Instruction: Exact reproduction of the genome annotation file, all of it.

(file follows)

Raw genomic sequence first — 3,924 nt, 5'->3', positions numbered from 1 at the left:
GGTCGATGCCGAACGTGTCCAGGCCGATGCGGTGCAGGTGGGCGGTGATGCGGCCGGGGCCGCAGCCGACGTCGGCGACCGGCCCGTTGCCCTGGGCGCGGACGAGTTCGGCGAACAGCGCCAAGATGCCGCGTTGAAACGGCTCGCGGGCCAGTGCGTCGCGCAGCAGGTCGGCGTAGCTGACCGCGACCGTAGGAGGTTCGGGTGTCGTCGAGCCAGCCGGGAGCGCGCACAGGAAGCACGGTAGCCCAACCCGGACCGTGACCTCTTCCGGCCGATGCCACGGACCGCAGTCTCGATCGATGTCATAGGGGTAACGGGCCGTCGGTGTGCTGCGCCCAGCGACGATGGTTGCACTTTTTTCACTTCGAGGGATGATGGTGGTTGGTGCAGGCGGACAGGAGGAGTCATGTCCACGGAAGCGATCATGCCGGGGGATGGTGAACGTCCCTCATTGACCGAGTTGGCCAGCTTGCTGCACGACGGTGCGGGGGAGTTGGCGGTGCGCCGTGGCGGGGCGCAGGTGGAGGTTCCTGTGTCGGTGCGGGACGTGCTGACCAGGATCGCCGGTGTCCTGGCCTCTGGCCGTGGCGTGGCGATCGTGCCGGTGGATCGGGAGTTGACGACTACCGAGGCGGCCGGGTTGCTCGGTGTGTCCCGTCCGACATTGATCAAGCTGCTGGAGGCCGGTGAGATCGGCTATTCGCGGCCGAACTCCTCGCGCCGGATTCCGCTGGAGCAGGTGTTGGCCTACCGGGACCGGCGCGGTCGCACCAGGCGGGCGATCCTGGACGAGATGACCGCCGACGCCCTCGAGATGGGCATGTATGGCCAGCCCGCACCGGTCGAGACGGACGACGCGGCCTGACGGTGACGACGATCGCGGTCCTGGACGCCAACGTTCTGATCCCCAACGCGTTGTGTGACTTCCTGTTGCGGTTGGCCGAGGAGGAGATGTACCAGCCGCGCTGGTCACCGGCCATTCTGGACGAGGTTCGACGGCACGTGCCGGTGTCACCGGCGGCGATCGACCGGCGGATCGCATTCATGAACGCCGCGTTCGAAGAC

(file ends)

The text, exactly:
Raw genomic sequence first — 3,924 nt, 5'->3', positions numbered from 1 at the left:
GGTCGATGCCGAACGTGTCCAGGCCGATGCGGTGCAGGTGGGCGGTGATGCGGCCGGGGCCGCAGCCGACGTCGGCGACCGGCCCGTTGCCCTGGGCGCGGACGAGTTCGGCGAACAGCGCCAAGATGCCGCGTTGAAACGGCTCGCGGGCCAGTGCGTCGCGCAGCAGGTCGGCGTAGCTGACCGCGACCGTAGGAGGTTCGGGTGTCGTCGAGCCAGCCGGGAGCGCGCACAGGAAGCACGGTAGCCCAACCCGGACCGTGACCTCTTCCGGCCGATGCCACGGACCGCAGTCTCGATCGATGTCATAGGGGTAACGGGCCGTCGGTGTGCTGCGCCCAGCGACGATGGTTGCACTTTTTTCACTTCGAGGGATGATGGTGGTTGGTGCAGGCGGACAGGAGGAGTCATGTCCACGGAAGCGATCATGCCGGGGGATGGTGAACGTCCCTCATTGACCGAGTTGGCCAGCTTGCTGCACGACGGTGCGGGGGAGTTGGCGGTGCGCCGTGGCGGGGCGCAGGTGGAGGTTCCTGTGTCGGTGCGGGACGTGCTGACCAGGATCGCCGGTGTCCTGGCCTCTGGCCGTGGCGTGGCGATCGTGCCGGTGGATCGGGAGTTGACGACTACCGAGGCGGCCGGGTTGCTCGGTGTGTCCCGTCCGACATTGATCAAGCTGCTGGAGGCCGGTGAGATCGGCTATTCGCGGCCGAACTCCTCGCGCCGGATTCCGCTGGAGCAGGTGTTGGCCTACCGGGACCGGCGCGGTCGCACCAGGCGGGCGATCCTGGACGAGATGACCGCCGACGCCCTCGAGATGGGCATGTATGGCCAGCCCGCACCGGTCGAGACGGACGACGCGGCCTGACGGTGACGACGATCGCGGTCCTGGACGCCAACGTTCTGATCCCCAACGCGTTGTGTGACTTCCTGTTGCGGTTGGCCGAGGAGGAGATGTACCAGCCGCGCTGGTCACCGGCCATTCTGGACGAGGTTCGACGGCACGTGCCGGTGTCACCGGCGGCGATCGACCGGCGGATCGCATTCATGAACGCCGCGTTCGAAGAC